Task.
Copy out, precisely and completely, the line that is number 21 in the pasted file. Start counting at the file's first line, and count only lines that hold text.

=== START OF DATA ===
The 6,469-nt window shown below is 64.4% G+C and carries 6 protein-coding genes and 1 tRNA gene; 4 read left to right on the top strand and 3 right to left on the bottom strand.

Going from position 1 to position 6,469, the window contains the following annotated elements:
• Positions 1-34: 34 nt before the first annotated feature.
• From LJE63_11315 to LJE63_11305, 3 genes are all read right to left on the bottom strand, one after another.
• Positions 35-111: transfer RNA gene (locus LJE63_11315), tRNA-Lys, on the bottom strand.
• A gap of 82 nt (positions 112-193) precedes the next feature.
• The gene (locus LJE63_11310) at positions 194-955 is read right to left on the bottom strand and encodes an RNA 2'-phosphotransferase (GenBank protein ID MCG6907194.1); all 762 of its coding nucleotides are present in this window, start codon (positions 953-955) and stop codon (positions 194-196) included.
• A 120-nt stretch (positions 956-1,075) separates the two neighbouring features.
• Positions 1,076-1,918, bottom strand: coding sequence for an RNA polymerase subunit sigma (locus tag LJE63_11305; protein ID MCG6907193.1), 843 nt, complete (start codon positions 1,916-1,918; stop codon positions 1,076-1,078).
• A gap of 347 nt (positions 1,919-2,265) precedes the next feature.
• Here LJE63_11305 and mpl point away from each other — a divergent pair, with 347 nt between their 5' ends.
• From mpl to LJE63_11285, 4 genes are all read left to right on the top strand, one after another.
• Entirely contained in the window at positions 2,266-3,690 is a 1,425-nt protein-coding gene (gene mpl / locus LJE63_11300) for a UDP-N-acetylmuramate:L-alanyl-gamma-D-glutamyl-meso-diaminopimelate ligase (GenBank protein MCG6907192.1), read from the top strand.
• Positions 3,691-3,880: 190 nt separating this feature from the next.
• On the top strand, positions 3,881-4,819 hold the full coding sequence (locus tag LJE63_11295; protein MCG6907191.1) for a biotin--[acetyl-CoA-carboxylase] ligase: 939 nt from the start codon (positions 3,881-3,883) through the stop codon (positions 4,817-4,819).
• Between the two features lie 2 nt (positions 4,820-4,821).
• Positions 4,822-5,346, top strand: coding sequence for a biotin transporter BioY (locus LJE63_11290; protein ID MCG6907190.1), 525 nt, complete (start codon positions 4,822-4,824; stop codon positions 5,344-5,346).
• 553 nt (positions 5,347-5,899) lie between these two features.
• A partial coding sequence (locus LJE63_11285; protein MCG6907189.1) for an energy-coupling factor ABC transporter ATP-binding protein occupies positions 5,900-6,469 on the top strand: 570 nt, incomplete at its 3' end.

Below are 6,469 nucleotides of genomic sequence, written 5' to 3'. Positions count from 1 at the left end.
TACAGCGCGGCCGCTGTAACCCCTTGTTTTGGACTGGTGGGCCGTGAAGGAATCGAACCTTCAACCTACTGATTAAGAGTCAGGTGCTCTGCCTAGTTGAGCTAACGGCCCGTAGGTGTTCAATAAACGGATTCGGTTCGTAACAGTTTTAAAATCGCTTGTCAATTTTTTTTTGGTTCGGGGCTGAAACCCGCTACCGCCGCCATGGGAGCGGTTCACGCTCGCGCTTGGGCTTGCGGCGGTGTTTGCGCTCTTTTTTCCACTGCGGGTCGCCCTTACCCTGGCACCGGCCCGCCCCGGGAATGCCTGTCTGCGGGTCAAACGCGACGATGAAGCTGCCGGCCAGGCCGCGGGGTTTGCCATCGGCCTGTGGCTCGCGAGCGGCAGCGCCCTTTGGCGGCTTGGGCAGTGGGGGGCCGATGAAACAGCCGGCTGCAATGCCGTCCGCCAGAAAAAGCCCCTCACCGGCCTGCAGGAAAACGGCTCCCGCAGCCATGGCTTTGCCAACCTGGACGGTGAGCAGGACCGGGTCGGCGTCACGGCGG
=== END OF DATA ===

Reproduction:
TACAGCGCGGCCGCTGTAACCCCTTGTTTTGGACTGGTGGGCCGTGAAGGAATCGAACCTTCAACCTACTGATTAAGAGTCAGGTGCTCTGCCTAGTTGAGCTAACGGCCCGTAGGTGTTCAATAAACGGATTCGGTTCGTAACAGTTTTAAAATCGCTTGTCAATTTTTTTTTGGTTCGGGGCTGAAACCCGCTACCGCCGCCATGGGAGCGGTTCACGCTCGCGCTTGGGCTTGCGGCGGTGTTTGCGCTCTTTTTTCCACTGCGGGTCGCCCTTACCCTGGCACCGGCCCGCCCCGGGAATGCCTGTCTGCGGGTCAAACGCGACGATGAAGCTGCCGGCCAGGCCGCGGGGTTTGCCATCGGCCTGTGGCTCGCGAGCGGCAGCGCCCTTTGGCGGCTTGGGCAGTGGGGGGCCGATGAAACAGCCGGCTGCAATGCCGTCCGCCAGAAAAAGCCCCTCACCGGCCTGCAGGAAAACGGCTCCCGCAGCCATGGCTTTGCCAACCTGGACGGTGAGCAGGACCGGGTCGGCGTCACGGCGG